To know what the G12 is, it is best to know what it is not. It is not a camera the amateur will find solace in, oh so gently taking the hand and guiding one into the wondrous world of photography. It is not the small colourful compact meant for parties and family get-togethers. It is not the camera you don’t mind borrowing to your friend. What the G12 is though, is the best compact camera money can buy.
Now also including …
Canon has treated us to a number of incremental improvements over the years and the G12’s is no different. We wished for the same “ring of power” as found on the S90
, while also hoping for touch-screen the likes of which found on the IXUS 210
. We weren’t that lucky, instead receiving the long overdue inclusion of 720p video recording.
Although video quality is good, it does not contain auto-focus, a big disappointment, while there’s also not a shortcut button included for quick recording. Canon does include an HDMI port on the side to help with viewing videos and images on larger screens.
Front dial and more
There are a few new features that grabbed our attention. Firstly the new dial at the front which can be used to quickly change for example, aperture settings. This, in combination with the ring dial at the back forms the tag team which makes the G12 the most manual friendly G-series yet. A lesser known but also useful addition is the electronic level that comes in extremely handy especially in landscape photography.
Canon talked a lot about the high dynamic range functionality which combines different exposures into one picture, but the fact that you need a tripod to effectively pull this off is a bit disappointing.
The low-light setting is also welcome, helping with capturing images without resorting to an overpowering flash, although you can only take 2.5 megapixel images. In general the G12 deals with low-light better than its predecessors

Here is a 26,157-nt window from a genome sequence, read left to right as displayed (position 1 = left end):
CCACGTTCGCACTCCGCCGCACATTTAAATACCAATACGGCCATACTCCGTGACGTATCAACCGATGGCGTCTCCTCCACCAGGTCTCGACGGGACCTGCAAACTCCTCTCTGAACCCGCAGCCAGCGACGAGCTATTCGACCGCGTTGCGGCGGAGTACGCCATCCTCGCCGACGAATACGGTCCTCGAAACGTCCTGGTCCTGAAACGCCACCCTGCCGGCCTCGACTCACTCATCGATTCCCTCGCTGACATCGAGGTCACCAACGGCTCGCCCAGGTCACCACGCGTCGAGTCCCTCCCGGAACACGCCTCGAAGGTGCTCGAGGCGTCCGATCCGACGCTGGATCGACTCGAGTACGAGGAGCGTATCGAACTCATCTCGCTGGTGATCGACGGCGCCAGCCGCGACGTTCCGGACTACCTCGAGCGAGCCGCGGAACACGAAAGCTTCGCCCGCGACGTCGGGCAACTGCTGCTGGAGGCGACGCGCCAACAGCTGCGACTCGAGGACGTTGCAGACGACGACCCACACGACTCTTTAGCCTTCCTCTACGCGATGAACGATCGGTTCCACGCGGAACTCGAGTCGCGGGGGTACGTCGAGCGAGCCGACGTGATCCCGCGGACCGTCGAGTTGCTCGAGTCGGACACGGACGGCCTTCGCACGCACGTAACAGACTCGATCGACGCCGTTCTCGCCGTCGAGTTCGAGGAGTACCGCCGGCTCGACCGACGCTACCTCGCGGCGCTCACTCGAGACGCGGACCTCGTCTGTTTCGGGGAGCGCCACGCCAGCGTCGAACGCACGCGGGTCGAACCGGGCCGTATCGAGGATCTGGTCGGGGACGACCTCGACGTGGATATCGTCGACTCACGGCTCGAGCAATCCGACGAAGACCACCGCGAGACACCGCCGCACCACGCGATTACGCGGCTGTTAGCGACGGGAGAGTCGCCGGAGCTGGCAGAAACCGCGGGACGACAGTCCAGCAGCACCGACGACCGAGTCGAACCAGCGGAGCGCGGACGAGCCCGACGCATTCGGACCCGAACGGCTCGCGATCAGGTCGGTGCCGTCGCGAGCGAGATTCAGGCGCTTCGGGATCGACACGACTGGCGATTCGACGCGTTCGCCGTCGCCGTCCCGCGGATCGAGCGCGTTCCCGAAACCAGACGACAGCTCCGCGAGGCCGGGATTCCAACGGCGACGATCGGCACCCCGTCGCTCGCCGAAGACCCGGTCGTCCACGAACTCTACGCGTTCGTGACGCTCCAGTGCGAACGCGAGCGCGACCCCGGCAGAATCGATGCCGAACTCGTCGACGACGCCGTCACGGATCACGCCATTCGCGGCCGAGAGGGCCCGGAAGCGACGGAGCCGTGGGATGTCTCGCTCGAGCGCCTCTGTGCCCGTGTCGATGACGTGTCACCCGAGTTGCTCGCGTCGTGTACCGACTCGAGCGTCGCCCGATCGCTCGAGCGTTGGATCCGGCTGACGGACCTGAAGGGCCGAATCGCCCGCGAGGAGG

and although it also goes up to an ISO of 3200, it does so with far more in-between steps in the process.
LCD screen twists again
They’ve also decided to stick with the 2.7” vari-angle LCD of its predecessor. This type of fold-out screen can come in handy in some shooting situations, although for 98% of the time we shot with the screen stationed at the regular position.
Canon keeps on sticking with an optical viewfinder and to be honest we don’t know why. It’s possibly one of the worst optical viewfinders available, with the lens often getting in the way when composing shots. Is it too much to ask to drop the viewfinder, instead of adding to the screen size? And while we’re in a demanding mood, we would also like to see a higher density LCD screen to help with manual focus.
After being spoiled with Sony’s NEX-3
(yes we know it’s not a compact) with its 920 000 pixels jammed into 3” of viewing pleasure, the G12’s 461 000 pixels seem a bit low.
Getting up close and personal with the G12's macro.
And what about the lens?
The G12’s lens features the same specs as its older brother, providing a 5x optical zoom and a maximum f-stop of f2.8-f4.5. It’s fast to both focus and extend and remains an absolute pleasure for macro photography thanks to its 1 cm closest focusing distance.
Its maximum width of 28 mm is good, but we’ve recently had Samsung’s EX1
in hand, showing that a 24 mm lens with a f1.8 speed is possible. Granted the EX1 only has a 3x zoom, but the more we think about it the more we are willing to sacrifice zoom for better aperture.
Decent reproduction even in low-light areas.
Despite all this the G12 remains the premier compact camera. The amount of functionality found inside can’t be matched (not even by some entry-level dSLRs) and it offers superior shooting capabilities, such as an excellent macro, for the more discerning photographer.
Canon could have taken the video mode a bit more serious and they can’t be forgiven for not including auto-focus for it. But the camera remains a superior piece of equipment, ultimately capturing high quality images and performing brilliantly.
That said, a number of manufacturers (Nikon and Canon not included) are reverting to smaller size cameras with Micro Four Thirds
or even regular dSLR sized sensors
onboard. Although they don’t yet match the functionality of the G12, we can’t help but wonder when these will start treading on its toes.
The Canon PowerShot G12 retails for R5699. Visit www.canon.co.za
for more info.
Superb handling, increased functionality, excellent image quality.
No autofocus in movie mode, optical viewfinder disappointing.
Photos courtesy of Vark1.